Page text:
This is your standard reverb plug-in.  Most DAWs are going to come with one, and they would probably rate around 7/10 on a “should I use this” scale.  They get the job done, but don’t sound amazing.  This is because a basic reverb is pretty easy to create, but very hard to master (I highly recommend getting a dedicated reverb plug-in, I’ll state my suggestions at the end of this article).

Algorithmic reverbs generate your reverb sound strictly based on parameters you set in the DAW, they try to generate the same thing as convolution reverbs but because they are simulating the impulse responses (as opposed to the convolution case) they can tend to sound fake especially when isolated in a solo instrument case.  Unless you have a very good reverb plug-in, I recommend not using algorithmic reverb on your solo instruments.

 

But which one should I be using?

The short answer is, both.

As stated before, I tend to use convolution reverb on solo instruments because they help fill out the sound where there aren’t many other things going on in your track.  Your mileage may vary, but that’s my general approach.  The more instruments you have the more you can get away with a strictly algorithmic reverb.

I also tend to use convolution reverb on instruments that aren’t sampled.  Sampled instruments, even if sampled in a very dry environment, can often have a small amount of natural room in the sample.  When you mix this with an algorithmic reverb, it can sound amazing.  Some of my setups that I strictly use convolution reverb on (and sometimes a combination of both):

  • Live guitar through an amp simulator (Guitar Rig)
  • Programmable Synths (Massive, FM8, Absynth)
  • Electronic / Hip-Hop style snare drums

In all these cases, the convolution reverb adds a tiny bit of realism back into something that is simulated.  The note about the snare drums is just there because I find that my particular convolution reverb of choice (Native Instruments Reflektor) adds a tiny bit of punch to the snares that I love.

Algorithmic reverbs on the other hand tend to excel at adding reverb to full mixes, or samples that already have some room recorded in.  Some examples of instruments and libraries I use algorithmic reverbs on:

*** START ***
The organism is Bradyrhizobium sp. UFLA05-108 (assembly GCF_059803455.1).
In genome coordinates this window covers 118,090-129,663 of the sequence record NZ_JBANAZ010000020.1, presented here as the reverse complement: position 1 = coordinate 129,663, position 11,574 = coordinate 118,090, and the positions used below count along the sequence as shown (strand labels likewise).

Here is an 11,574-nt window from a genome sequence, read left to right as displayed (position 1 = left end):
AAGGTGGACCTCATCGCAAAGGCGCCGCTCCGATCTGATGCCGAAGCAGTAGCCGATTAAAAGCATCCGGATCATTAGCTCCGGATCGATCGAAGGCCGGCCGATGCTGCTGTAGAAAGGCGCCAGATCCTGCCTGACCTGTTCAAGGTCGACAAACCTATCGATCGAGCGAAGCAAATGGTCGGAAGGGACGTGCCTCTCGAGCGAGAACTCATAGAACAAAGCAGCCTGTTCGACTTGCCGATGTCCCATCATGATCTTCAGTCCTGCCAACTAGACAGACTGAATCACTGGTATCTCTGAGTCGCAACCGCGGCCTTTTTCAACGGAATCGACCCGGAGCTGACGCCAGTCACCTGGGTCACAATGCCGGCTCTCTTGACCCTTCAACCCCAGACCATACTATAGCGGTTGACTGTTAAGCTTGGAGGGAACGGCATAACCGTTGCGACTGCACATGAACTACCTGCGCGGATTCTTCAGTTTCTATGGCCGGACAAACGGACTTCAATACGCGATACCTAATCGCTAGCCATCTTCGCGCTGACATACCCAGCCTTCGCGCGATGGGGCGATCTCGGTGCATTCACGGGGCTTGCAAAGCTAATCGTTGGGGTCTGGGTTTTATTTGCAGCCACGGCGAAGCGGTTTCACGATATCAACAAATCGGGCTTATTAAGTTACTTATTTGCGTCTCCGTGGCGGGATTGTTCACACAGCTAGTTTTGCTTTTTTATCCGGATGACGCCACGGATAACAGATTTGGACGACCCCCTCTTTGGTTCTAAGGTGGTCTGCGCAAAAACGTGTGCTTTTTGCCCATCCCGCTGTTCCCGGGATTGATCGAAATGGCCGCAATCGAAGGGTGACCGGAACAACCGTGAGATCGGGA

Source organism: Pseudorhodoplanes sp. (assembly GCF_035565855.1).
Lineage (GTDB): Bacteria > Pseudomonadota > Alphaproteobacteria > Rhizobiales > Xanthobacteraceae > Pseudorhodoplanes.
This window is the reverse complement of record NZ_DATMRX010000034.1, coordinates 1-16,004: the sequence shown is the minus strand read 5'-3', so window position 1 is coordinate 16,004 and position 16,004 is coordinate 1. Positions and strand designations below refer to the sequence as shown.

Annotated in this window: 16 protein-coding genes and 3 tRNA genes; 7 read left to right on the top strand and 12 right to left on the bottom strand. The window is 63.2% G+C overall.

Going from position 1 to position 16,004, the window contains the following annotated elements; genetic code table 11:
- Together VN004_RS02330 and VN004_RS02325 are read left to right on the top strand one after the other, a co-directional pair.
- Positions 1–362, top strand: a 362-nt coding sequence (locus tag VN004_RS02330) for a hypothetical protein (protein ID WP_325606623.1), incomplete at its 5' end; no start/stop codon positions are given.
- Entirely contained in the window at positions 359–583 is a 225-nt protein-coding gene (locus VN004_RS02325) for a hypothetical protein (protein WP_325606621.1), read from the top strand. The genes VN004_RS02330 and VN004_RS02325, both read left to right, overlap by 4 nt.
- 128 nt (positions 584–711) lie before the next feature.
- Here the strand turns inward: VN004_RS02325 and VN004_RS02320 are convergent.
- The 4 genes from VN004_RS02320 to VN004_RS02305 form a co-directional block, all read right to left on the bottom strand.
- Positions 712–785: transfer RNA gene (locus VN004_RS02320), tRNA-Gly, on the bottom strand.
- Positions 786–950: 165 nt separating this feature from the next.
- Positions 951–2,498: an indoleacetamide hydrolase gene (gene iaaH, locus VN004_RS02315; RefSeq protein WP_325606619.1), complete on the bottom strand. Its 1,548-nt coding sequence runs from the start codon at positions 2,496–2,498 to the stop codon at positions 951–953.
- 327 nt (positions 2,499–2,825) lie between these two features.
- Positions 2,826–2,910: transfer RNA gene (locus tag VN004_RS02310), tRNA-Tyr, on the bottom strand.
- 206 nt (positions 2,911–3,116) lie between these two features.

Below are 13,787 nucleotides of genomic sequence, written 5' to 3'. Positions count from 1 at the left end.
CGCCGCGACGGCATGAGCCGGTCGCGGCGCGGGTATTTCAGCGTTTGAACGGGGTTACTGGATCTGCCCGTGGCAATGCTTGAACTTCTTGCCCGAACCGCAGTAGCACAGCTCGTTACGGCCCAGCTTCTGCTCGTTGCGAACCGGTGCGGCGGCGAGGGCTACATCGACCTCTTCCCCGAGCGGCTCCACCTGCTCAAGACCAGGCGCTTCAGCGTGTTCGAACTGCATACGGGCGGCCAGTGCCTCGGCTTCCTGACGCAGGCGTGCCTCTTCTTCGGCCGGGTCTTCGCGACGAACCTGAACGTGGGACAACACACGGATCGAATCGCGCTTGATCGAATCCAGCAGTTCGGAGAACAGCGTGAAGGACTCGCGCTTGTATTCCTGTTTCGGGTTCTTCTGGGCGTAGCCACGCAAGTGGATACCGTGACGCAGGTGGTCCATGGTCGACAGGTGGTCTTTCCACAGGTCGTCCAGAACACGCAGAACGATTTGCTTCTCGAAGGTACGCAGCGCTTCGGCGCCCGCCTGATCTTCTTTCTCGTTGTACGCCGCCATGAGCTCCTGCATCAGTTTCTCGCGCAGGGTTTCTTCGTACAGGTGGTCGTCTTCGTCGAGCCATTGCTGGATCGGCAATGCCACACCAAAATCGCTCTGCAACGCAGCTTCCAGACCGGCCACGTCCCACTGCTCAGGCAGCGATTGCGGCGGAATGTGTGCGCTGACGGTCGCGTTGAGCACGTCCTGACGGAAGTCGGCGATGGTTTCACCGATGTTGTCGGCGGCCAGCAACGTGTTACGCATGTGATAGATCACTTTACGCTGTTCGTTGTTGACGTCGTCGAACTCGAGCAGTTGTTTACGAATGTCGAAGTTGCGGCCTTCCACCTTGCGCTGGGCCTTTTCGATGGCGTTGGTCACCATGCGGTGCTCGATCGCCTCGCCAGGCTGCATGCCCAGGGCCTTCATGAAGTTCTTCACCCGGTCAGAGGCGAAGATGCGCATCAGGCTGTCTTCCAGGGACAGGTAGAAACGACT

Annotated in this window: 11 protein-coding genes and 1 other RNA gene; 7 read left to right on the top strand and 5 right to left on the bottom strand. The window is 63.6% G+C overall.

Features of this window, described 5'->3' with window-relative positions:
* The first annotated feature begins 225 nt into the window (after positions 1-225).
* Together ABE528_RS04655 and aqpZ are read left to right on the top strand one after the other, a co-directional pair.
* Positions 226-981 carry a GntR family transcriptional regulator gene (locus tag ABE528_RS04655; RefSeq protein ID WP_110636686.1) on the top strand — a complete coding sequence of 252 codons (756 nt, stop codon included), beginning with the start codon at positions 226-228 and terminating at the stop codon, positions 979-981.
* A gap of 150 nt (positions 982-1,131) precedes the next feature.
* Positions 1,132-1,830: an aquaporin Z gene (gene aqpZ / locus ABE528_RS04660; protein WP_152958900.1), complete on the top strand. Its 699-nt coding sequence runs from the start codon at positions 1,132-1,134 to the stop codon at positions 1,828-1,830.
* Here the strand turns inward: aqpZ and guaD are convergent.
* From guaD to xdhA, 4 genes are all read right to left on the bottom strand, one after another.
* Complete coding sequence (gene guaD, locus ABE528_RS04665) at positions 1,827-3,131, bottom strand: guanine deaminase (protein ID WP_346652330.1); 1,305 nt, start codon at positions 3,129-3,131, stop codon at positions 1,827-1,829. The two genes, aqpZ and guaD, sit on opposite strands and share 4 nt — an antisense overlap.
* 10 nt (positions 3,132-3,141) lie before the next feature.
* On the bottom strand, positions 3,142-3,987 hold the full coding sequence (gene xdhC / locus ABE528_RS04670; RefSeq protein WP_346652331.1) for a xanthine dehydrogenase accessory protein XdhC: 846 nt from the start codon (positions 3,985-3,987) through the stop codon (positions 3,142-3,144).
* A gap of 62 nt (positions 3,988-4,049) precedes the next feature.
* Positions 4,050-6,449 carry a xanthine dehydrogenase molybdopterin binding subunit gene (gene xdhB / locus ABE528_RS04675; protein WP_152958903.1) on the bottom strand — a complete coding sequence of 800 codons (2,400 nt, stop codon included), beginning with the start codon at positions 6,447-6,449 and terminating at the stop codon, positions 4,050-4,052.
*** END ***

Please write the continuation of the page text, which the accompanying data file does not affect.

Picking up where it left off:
• Recorded acoustic guitar from my studio
  • Symphony ensembles that I (rarely) want to add more space to (CineBrass, Albion)
  • LA Scoring Strings ensembles
  • Any ambiances in a track (almost never use my convolution reverb on this)

 

Which plugins should I use

If you’ve read one of my previous articles on Komple 7/8 then you already have Reflektor.  Reflektor in short, sounds pretty good for something you’re getting in a bundle with so many other useful tools.  I still use it exclusively on my guitar tracks, and love the sound.

For algorithmic reverb, I recommend basically anything that has a built in high/low cut filter.  Most that I’ve seen have this as an option now, I know Ableton Live’s reverb plugin has it and sounds pretty good.  I was using it for quite some time until I stumbled upon Arts Acoustic Reverb.  Daniel James posted a video to Youtube where he says that he almost exclusively uses this reverb.  If you’re not familiar with his work, I highly suggest checking him out as his stuff sounds awesome.  After listening to his stuff I’ve since tried using Arts Acoustic Reverb on my solo tracks too and it’s pretty convincing.

I’ll try to upload some examples for this article in the next week or so to help show the differences between these plug-ins.  If you just want to find one solid reverb plug-in that doesn’t have that “metally aftertaste” that a lot of built in plug-ins create, I recommend trying out Arts Acoustic Reverb.

 

Conclusion

Algorithmic Reverb: Arts Acoustic Reverb

Convolution Reverb: Use Reflektor, especially if you’ve already bought Komplete from Native Instruments.

If you’d like to suggest any other reverbs for people to check out, feel free to let me know and I’ll add them to this list.  Audio examples coming soon…